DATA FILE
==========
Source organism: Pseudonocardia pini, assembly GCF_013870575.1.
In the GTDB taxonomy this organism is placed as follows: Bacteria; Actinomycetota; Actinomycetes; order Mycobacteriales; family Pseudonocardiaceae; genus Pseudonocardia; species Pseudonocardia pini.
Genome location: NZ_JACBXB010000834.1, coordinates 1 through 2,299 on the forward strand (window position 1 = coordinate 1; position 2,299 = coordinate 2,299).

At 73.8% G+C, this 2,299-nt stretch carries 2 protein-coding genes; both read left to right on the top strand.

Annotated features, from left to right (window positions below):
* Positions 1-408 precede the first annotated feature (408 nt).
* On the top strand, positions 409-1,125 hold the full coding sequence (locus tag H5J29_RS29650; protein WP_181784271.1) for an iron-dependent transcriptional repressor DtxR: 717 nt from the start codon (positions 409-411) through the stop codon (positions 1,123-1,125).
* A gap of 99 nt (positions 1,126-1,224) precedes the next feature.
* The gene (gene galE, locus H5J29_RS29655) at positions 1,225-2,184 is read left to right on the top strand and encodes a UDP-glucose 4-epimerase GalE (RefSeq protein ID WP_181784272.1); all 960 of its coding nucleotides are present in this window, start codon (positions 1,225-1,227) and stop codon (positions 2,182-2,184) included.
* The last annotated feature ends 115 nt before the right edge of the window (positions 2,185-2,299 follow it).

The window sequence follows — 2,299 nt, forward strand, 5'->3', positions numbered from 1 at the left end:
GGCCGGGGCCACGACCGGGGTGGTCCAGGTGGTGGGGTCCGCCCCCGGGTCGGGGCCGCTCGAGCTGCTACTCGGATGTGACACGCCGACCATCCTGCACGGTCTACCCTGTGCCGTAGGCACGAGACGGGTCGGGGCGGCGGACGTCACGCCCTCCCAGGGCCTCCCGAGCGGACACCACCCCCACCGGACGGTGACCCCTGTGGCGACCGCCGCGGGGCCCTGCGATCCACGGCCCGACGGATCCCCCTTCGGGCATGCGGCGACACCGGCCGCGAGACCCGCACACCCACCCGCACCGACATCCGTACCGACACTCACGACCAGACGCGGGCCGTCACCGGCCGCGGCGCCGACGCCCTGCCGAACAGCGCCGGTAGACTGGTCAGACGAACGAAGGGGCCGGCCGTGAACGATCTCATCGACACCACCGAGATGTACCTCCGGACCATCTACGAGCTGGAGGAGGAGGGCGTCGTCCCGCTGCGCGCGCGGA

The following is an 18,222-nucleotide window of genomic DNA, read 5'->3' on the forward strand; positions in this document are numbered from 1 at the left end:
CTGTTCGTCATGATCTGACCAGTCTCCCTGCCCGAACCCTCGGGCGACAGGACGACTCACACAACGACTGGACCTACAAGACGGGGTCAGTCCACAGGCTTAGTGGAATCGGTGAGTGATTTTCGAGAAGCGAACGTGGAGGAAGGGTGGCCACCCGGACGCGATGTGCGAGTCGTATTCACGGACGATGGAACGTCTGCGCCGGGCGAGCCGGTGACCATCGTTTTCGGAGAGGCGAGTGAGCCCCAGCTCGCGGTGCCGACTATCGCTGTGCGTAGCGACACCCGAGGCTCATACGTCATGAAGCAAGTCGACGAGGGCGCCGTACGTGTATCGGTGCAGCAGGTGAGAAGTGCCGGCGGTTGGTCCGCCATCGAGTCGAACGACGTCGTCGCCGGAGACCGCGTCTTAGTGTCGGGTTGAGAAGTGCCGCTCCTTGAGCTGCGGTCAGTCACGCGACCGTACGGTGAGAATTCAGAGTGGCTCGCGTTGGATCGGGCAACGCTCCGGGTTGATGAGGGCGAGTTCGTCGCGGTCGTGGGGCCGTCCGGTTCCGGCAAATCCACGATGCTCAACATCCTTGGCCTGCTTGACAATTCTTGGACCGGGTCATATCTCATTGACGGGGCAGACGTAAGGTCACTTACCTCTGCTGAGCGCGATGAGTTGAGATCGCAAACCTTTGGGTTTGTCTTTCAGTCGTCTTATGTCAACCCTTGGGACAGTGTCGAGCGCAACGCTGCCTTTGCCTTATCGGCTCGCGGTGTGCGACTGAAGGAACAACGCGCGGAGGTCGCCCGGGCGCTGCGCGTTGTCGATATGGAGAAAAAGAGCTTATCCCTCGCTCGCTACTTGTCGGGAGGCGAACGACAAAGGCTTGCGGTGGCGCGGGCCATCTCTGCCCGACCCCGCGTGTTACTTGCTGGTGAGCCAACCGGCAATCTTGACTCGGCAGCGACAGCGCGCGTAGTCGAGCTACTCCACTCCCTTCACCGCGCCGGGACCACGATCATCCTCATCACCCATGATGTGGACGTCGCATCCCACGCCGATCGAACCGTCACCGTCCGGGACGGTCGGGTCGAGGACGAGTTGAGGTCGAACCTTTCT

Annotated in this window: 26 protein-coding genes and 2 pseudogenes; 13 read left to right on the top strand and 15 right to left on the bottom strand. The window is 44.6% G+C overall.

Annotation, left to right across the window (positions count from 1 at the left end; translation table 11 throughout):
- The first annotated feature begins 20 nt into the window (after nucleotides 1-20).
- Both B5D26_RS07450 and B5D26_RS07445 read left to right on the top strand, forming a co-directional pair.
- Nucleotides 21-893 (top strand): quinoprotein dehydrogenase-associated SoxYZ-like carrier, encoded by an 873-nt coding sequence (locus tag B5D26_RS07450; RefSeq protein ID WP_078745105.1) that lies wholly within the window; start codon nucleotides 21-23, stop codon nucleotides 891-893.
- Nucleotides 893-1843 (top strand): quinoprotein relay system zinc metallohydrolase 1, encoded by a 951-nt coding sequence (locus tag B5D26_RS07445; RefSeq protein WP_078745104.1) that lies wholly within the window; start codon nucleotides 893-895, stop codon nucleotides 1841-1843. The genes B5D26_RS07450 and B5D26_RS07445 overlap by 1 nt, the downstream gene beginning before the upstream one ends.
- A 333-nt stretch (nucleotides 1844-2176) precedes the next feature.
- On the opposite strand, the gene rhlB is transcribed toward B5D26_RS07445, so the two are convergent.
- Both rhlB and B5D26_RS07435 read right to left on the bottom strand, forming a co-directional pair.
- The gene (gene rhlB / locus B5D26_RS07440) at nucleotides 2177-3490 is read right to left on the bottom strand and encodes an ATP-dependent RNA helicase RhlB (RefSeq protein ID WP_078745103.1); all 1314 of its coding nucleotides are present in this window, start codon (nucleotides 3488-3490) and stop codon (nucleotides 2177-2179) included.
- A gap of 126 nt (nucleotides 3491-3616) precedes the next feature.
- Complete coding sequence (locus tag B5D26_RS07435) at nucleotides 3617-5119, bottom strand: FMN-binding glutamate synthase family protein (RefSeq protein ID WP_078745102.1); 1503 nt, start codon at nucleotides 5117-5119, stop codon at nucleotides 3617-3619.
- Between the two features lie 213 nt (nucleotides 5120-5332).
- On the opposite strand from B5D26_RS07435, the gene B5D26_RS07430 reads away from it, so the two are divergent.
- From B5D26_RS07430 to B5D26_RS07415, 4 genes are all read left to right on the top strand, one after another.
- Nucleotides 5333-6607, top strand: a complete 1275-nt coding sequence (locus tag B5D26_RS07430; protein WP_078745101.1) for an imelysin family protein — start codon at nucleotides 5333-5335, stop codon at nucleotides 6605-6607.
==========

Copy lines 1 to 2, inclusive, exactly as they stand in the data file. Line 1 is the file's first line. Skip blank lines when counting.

Source organism: Pseudonocardia pini, assembly GCF_013870575.1.
In the GTDB taxonomy this organism is placed as follows: Bacteria; Actinomycetota; Actinomycetes; order Mycobacteriales; family Pseudonocardiaceae; genus Pseudonocardia; species Pseudonocardia pini.